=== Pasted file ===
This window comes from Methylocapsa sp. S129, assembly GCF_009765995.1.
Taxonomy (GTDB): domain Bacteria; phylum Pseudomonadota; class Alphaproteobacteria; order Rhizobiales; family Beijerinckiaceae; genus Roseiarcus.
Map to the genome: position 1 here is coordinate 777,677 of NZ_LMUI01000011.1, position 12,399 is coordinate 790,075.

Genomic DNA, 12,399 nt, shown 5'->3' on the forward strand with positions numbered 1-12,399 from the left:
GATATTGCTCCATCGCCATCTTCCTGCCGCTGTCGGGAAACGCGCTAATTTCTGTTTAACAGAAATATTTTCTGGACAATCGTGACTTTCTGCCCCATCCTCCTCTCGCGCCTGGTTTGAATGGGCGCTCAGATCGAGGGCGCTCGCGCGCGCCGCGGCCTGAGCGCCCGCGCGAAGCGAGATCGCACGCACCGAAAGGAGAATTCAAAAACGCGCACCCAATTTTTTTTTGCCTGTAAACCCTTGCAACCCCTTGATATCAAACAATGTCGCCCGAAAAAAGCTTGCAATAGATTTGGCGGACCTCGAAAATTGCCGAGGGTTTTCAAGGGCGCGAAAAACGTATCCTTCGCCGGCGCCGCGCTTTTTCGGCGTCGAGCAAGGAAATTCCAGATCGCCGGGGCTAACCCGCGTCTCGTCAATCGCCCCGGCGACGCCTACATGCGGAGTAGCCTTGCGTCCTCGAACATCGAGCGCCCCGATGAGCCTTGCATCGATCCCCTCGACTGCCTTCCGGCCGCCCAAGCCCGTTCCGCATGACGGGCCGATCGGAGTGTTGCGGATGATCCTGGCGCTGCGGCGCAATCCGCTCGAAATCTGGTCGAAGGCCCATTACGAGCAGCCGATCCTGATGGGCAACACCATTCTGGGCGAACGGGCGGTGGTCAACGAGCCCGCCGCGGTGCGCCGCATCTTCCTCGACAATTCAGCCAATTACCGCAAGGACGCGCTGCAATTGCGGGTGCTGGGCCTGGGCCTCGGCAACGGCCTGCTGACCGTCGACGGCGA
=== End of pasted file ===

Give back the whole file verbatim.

This window comes from Methylocapsa sp. S129, assembly GCF_009765995.1.
Taxonomy (GTDB): domain Bacteria; phylum Pseudomonadota; class Alphaproteobacteria; order Rhizobiales; family Beijerinckiaceae; genus Roseiarcus.
Map to the genome: position 1 here is coordinate 777,677 of NZ_LMUI01000011.1, position 12,399 is coordinate 790,075.

Genomic DNA, 12,399 nt, shown 5'->3' on the forward strand with positions numbered 1-12,399 from the left:
GATATTGCTCCATCGCCATCTTCCTGCCGCTGTCGGGAAACGCGCTAATTTCTGTTTAACAGAAATATTTTCTGGACAATCGTGACTTTCTGCCCCATCCTCCTCTCGCGCCTGGTTTGAATGGGCGCTCAGATCGAGGGCGCTCGCGCGCGCCGCGGCCTGAGCGCCCGCGCGAAGCGAGATCGCACGCACCGAAAGGAGAATTCAAAAACGCGCACCCAATTTTTTTTTGCCTGTAAACCCTTGCAACCCCTTGATATCAAACAATGTCGCCCGAAAAAAGCTTGCAATAGATTTGGCGGACCTCGAAAATTGCCGAGGGTTTTCAAGGGCGCGAAAAACGTATCCTTCGCCGGCGCCGCGCTTTTTCGGCGTCGAGCAAGGAAATTCCAGATCGCCGGGGCTAACCCGCGTCTCGTCAATCGCCCCGGCGACGCCTACATGCGGAGTAGCCTTGCGTCCTCGAACATCGAGCGCCCCGATGAGCCTTGCATCGATCCCCTCGACTGCCTTCCGGCCGCCCAAGCCCGTTCCGCATGACGGGCCGATCGGAGTGTTGCGGATGATCCTGGCGCTGCGGCGCAATCCGCTCGAAATCTGGTCGAAGGCCCATTACGAGCAGCCGATCCTGATGGGCAACACCATTCTGGGCGAACGGGCGGTGGTCAACGAGCCCGCCGCGGTGCGCCGCATCTTCCTCGACAATTCAGCCAATTACCGCAAGGACGCGCTGCAATTGCGGGTGCTGGGCCTGGGCCTCGGCAACGGCCTGCTGACCGTCGACGGCGA